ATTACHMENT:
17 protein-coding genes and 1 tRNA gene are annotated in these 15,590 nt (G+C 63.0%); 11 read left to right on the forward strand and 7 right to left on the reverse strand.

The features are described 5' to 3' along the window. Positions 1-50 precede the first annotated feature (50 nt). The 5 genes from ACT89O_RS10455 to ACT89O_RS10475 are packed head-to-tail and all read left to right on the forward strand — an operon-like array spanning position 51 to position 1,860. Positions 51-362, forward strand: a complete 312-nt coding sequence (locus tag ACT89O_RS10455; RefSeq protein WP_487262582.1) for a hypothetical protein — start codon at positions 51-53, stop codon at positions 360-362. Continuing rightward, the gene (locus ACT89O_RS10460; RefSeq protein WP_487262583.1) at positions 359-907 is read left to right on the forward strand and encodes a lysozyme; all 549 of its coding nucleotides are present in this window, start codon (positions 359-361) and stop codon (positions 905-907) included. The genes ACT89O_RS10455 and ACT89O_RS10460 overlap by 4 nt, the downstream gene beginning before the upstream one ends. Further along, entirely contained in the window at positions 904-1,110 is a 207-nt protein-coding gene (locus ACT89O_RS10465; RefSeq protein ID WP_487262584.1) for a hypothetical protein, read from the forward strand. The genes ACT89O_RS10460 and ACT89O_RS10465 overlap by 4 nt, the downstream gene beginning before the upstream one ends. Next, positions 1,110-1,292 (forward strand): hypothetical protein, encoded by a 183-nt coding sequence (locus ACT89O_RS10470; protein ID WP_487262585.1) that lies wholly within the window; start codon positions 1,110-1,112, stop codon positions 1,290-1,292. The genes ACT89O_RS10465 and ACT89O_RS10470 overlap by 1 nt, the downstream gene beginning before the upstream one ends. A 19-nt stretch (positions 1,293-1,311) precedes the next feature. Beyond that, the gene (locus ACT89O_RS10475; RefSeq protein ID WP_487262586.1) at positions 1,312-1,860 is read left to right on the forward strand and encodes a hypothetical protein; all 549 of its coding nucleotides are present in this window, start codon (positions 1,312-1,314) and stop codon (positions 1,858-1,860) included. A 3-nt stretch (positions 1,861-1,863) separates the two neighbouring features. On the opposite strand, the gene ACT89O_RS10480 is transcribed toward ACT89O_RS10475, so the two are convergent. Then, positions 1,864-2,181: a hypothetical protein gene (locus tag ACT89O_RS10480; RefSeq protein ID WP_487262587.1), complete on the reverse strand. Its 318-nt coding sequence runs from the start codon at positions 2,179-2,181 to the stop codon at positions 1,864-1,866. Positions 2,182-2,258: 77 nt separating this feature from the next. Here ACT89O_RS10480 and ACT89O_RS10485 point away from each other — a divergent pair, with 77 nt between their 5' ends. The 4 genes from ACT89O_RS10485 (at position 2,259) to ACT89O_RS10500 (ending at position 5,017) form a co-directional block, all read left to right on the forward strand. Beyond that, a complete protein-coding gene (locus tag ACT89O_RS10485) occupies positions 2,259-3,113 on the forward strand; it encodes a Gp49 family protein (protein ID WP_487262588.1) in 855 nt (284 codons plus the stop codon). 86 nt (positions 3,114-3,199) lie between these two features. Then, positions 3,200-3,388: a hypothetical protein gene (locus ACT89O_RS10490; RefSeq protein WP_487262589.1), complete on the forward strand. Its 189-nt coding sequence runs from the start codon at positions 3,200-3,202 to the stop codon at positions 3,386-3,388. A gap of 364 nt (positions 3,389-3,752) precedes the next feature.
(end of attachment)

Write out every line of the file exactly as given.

17 protein-coding genes and 1 tRNA gene are annotated in these 15,590 nt (G+C 63.0%); 11 read left to right on the forward strand and 7 right to left on the reverse strand.

The features are described 5' to 3' along the window. Positions 1-50 precede the first annotated feature (50 nt). The 5 genes from ACT89O_RS10455 to ACT89O_RS10475 are packed head-to-tail and all read left to right on the forward strand — an operon-like array spanning position 51 to position 1,860. Positions 51-362, forward strand: a complete 312-nt coding sequence (locus tag ACT89O_RS10455; RefSeq protein WP_487262582.1) for a hypothetical protein — start codon at positions 51-53, stop codon at positions 360-362. Continuing rightward, the gene (locus ACT89O_RS10460; RefSeq protein WP_487262583.1) at positions 359-907 is read left to right on the forward strand and encodes a lysozyme; all 549 of its coding nucleotides are present in this window, start codon (positions 359-361) and stop codon (positions 905-907) included. The genes ACT89O_RS10455 and ACT89O_RS10460 overlap by 4 nt, the downstream gene beginning before the upstream one ends. Further along, entirely contained in the window at positions 904-1,110 is a 207-nt protein-coding gene (locus ACT89O_RS10465; RefSeq protein ID WP_487262584.1) for a hypothetical protein, read from the forward strand. The genes ACT89O_RS10460 and ACT89O_RS10465 overlap by 4 nt, the downstream gene beginning before the upstream one ends. Next, positions 1,110-1,292 (forward strand): hypothetical protein, encoded by a 183-nt coding sequence (locus ACT89O_RS10470; protein ID WP_487262585.1) that lies wholly within the window; start codon positions 1,110-1,112, stop codon positions 1,290-1,292. The genes ACT89O_RS10465 and ACT89O_RS10470 overlap by 1 nt, the downstream gene beginning before the upstream one ends. A 19-nt stretch (positions 1,293-1,311) precedes the next feature. Beyond that, the gene (locus ACT89O_RS10475; RefSeq protein ID WP_487262586.1) at positions 1,312-1,860 is read left to right on the forward strand and encodes a hypothetical protein; all 549 of its coding nucleotides are present in this window, start codon (positions 1,312-1,314) and stop codon (positions 1,858-1,860) included. A 3-nt stretch (positions 1,861-1,863) separates the two neighbouring features. On the opposite strand, the gene ACT89O_RS10480 is transcribed toward ACT89O_RS10475, so the two are convergent. Then, positions 1,864-2,181: a hypothetical protein gene (locus tag ACT89O_RS10480; RefSeq protein ID WP_487262587.1), complete on the reverse strand. Its 318-nt coding sequence runs from the start codon at positions 2,179-2,181 to the stop codon at positions 1,864-1,866. Positions 2,182-2,258: 77 nt separating this feature from the next. Here ACT89O_RS10480 and ACT89O_RS10485 point away from each other — a divergent pair, with 77 nt between their 5' ends. The 4 genes from ACT89O_RS10485 (at position 2,259) to ACT89O_RS10500 (ending at position 5,017) form a co-directional block, all read left to right on the forward strand. Beyond that, a complete protein-coding gene (locus tag ACT89O_RS10485) occupies positions 2,259-3,113 on the forward strand; it encodes a Gp49 family protein (protein ID WP_487262588.1) in 855 nt (284 codons plus the stop codon). 86 nt (positions 3,114-3,199) lie between these two features. Then, positions 3,200-3,388: a hypothetical protein gene (locus ACT89O_RS10490; RefSeq protein WP_487262589.1), complete on the forward strand. Its 189-nt coding sequence runs from the start codon at positions 3,200-3,202 to the stop codon at positions 3,386-3,388. A gap of 364 nt (positions 3,389-3,752) precedes the next feature.